What time of year does the cameras bring family pictures? Holidays. Where do they go? FaceTime and Instagram. Sharing pictures is now a genetic thing.
In the past few weeks, I've considered a few Mac apps like 1) managing your Instagram account with features not found in the iPhone app, and 2) allowing you to upload photos directly from Mac to your Instagram account. Here's another that works well, does not cost a fortune, but comes with a recently implemented warning for 2017.
Upload Me, Baby
A few weeks ago I've reviewed The Almost Perfect Mac Instagram App called PhotoDesk. With one exception, it does more than the official mobile Instagram app. Next week, in More Basic Instagram For Mac I took a look at InstaMaster, a free Mac app that allows photo uploads to your Instagram account and something else.
This week I took a look at Uploader, which also uploads photos and videos to Instagram from your Mac.
Other than uploading an image from your Mac to Instagram, there's not much to be excited about here, but if that's all you need, it's an improvement over the free InstaMaster because it works on both square and non-square images, and also includes opportunities to equal and comment on images in Instagram feeds.
What's not to like? When it works, it works. When it does not and it seems to happen, it frustrates. Worse, the developer's website is a Twitter account, and if it's a real live website, I could not find it.
The average Mac App Store rating for Uploader is four stars, and the latest version gets 4.5 stars and there are a few hundred reviews in total; Many of the reviews shine with sentences that sound more like students from an English as another language school. The question to ask is, " Can such assessments count on? " Not always, because there is good reason not to rely on much of the misinformation highway these days.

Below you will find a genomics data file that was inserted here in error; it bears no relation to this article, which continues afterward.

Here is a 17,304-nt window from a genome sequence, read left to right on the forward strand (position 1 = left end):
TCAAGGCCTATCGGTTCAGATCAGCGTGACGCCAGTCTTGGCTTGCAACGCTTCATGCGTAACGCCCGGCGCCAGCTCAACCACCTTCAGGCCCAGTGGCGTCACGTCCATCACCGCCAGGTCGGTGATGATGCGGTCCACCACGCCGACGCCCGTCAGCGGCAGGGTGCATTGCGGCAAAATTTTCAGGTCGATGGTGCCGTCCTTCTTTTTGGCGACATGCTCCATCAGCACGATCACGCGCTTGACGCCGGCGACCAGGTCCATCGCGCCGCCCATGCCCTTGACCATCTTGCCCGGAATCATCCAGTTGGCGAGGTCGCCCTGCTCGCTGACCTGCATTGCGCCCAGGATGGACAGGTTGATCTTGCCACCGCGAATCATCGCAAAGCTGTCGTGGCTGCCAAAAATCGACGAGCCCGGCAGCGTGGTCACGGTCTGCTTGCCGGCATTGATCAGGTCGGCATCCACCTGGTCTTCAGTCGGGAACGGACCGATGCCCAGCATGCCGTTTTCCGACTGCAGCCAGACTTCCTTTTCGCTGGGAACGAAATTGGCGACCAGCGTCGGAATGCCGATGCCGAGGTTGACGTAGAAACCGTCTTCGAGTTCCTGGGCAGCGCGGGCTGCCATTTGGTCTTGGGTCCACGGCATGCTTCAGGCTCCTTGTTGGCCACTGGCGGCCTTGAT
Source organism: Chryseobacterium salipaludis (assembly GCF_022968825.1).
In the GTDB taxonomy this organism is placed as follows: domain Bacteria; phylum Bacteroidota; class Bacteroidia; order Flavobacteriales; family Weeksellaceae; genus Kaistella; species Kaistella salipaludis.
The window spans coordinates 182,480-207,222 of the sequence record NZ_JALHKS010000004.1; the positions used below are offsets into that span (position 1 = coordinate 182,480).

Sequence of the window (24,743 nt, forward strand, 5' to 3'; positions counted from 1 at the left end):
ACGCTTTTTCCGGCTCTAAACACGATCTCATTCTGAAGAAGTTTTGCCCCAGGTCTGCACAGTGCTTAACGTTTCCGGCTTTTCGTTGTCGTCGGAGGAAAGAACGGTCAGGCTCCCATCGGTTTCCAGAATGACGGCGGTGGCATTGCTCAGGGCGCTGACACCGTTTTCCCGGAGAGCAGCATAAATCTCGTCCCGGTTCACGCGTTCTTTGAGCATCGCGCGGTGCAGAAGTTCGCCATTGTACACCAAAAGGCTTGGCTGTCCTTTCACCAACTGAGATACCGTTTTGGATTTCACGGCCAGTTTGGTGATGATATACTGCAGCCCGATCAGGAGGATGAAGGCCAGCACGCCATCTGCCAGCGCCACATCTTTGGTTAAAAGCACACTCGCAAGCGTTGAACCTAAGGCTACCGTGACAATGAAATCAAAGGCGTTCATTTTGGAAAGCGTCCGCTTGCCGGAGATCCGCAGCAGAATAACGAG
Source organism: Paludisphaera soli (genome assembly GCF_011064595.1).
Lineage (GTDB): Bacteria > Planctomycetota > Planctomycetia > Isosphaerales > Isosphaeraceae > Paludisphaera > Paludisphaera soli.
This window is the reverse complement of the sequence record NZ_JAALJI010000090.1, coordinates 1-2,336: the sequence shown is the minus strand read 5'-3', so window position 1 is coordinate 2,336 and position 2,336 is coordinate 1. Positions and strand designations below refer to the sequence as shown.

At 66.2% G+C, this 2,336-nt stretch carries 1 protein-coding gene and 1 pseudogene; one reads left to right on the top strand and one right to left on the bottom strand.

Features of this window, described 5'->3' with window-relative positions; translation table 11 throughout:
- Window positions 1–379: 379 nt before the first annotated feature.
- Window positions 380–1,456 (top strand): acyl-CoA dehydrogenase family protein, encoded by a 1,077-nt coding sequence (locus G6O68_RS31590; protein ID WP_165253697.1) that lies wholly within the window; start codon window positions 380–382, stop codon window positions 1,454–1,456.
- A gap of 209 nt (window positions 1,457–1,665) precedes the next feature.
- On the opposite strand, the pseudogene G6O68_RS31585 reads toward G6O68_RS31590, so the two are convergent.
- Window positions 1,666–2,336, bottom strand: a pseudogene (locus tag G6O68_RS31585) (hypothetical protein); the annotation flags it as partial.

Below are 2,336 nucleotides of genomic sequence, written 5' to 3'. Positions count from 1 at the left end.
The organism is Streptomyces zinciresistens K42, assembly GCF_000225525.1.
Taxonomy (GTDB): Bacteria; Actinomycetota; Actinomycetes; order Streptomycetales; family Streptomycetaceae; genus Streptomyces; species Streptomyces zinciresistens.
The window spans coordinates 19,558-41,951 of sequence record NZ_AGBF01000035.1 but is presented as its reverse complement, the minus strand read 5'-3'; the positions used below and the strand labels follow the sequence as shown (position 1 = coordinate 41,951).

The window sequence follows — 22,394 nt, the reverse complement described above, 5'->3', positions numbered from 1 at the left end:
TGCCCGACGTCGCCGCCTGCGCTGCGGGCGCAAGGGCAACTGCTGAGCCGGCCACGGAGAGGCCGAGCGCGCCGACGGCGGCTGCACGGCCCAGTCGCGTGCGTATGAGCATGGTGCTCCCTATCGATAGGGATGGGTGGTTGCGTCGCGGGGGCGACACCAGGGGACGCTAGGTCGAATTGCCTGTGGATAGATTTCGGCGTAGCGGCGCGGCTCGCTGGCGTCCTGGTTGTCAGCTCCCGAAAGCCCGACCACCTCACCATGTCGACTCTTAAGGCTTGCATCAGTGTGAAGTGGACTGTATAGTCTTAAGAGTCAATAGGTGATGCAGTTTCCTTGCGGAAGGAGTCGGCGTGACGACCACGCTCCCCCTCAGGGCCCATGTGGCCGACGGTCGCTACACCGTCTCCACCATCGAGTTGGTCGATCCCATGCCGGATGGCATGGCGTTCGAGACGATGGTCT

Check out this image of a Chinese sweatshop -like operation where workers manipulate App Store ratings. Similar operations create fake product reviews. Both ratings and reviews are available for a price.
More details about it and other attempts to play the system are available from Steven Tweedie but the issue has become serious enough for Apple to crop the programs on both iOS and Mac app stores.
The day job has me working with hundreds of students, teachers and employees in a private school where I manage Macs, Windows PCs, a lot of iPads and an increasing number of Chromebooks. It means apps. So when I consider an app, it's because I found something useful and valuable and I'm willing to share with others at school, family or employees, and know that there is some support that comes with a recommendation.
Interwebs has become the wild west 150 years ago, so announced emptor. If you buy from Apple's iPhone and Mac App Store, there's a refund policy and options, all featured by Rene Ritchie, one of my favorite Apple tech gurus.